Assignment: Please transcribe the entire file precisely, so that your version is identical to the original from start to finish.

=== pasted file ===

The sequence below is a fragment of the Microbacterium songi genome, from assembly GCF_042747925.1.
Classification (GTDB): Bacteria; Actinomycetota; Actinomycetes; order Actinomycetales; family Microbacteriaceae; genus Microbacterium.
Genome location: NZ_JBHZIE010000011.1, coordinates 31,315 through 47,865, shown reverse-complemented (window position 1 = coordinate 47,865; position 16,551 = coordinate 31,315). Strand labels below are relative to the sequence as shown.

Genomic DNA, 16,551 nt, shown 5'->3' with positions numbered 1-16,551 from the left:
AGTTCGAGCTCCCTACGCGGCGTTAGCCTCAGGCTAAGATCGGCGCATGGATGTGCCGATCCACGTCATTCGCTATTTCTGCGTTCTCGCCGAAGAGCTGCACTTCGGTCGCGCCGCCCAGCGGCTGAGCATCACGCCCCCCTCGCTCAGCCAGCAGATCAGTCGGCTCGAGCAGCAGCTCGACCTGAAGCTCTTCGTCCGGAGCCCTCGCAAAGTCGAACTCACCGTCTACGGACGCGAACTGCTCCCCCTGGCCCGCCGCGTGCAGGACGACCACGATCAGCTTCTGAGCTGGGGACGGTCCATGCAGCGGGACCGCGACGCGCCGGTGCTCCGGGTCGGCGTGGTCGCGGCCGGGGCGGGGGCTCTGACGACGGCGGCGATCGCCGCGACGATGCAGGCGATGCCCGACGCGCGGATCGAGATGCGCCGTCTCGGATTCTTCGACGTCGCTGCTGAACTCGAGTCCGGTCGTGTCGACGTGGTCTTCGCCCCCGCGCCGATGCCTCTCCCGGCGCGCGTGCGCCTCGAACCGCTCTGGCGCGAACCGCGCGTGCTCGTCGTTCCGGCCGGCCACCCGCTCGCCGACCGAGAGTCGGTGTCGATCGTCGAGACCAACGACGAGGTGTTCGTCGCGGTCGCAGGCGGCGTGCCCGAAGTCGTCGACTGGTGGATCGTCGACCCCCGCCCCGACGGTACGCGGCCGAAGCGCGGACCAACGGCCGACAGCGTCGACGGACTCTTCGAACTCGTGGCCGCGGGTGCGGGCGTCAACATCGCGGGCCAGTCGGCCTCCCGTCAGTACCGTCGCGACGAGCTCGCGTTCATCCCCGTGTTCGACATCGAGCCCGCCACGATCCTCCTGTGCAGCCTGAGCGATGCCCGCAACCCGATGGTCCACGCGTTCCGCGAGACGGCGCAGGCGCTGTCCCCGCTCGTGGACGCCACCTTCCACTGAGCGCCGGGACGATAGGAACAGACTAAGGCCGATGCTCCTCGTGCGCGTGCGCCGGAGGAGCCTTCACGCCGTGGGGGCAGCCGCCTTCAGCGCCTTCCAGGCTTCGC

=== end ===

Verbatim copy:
The sequence below is a fragment of the Microbacterium songi genome, from assembly GCF_042747925.1.
Classification (GTDB): Bacteria; Actinomycetota; Actinomycetes; order Actinomycetales; family Microbacteriaceae; genus Microbacterium.
Genome location: NZ_JBHZIE010000011.1, coordinates 31,315 through 47,865, shown reverse-complemented (window position 1 = coordinate 47,865; position 16,551 = coordinate 31,315). Strand labels below are relative to the sequence as shown.

Genomic DNA, 16,551 nt, shown 5'->3' with positions numbered 1-16,551 from the left:
AGTTCGAGCTCCCTACGCGGCGTTAGCCTCAGGCTAAGATCGGCGCATGGATGTGCCGATCCACGTCATTCGCTATTTCTGCGTTCTCGCCGAAGAGCTGCACTTCGGTCGCGCCGCCCAGCGGCTGAGCATCACGCCCCCCTCGCTCAGCCAGCAGATCAGTCGGCTCGAGCAGCAGCTCGACCTGAAGCTCTTCGTCCGGAGCCCTCGCAAAGTCGAACTCACCGTCTACGGACGCGAACTGCTCCCCCTGGCCCGCCGCGTGCAGGACGACCACGATCAGCTTCTGAGCTGGGGACGGTCCATGCAGCGGGACCGCGACGCGCCGGTGCTCCGGGTCGGCGTGGTCGCGGCCGGGGCGGGGGCTCTGACGACGGCGGCGATCGCCGCGACGATGCAGGCGATGCCCGACGCGCGGATCGAGATGCGCCGTCTCGGATTCTTCGACGTCGCTGCTGAACTCGAGTCCGGTCGTGTCGACGTGGTCTTCGCCCCCGCGCCGATGCCTCTCCCGGCGCGCGTGCGCCTCGAACCGCTCTGGCGCGAACCGCGCGTGCTCGTCGTTCCGGCCGGCCACCCGCTCGCCGACCGAGAGTCGGTGTCGATCGTCGAGACCAACGACGAGGTGTTCGTCGCGGTCGCAGGCGGCGTGCCCGAAGTCGTCGACTGGTGGATCGTCGACCCCCGCCCCGACGGTACGCGGCCGAAGCGCGGACCAACGGCCGACAGCGTCGACGGACTCTTCGAACTCGTGGCCGCGGGTGCGGGCGTCAACATCGCGGGCCAGTCGGCCTCCCGTCAGTACCGTCGCGACGAGCTCGCGTTCATCCCCGTGTTCGACATCGAGCCCGCCACGATCCTCCTGTGCAGCCTGAGCGATGCCCGCAACCCGATGGTCCACGCGTTCCGCGAGACGGCGCAGGCGCTGTCCCCGCTCGTGGACGCCACCTTCCACTGAGCGCCGGGACGATAGGAACAGACTAAGGCCGATGCTCCTCGTGCGCGTGCGCCGGAGGAGCCTTCACGCCGTGGGGGCAGCCGCCTTCAGCGCCTTCCAGGCTTCGC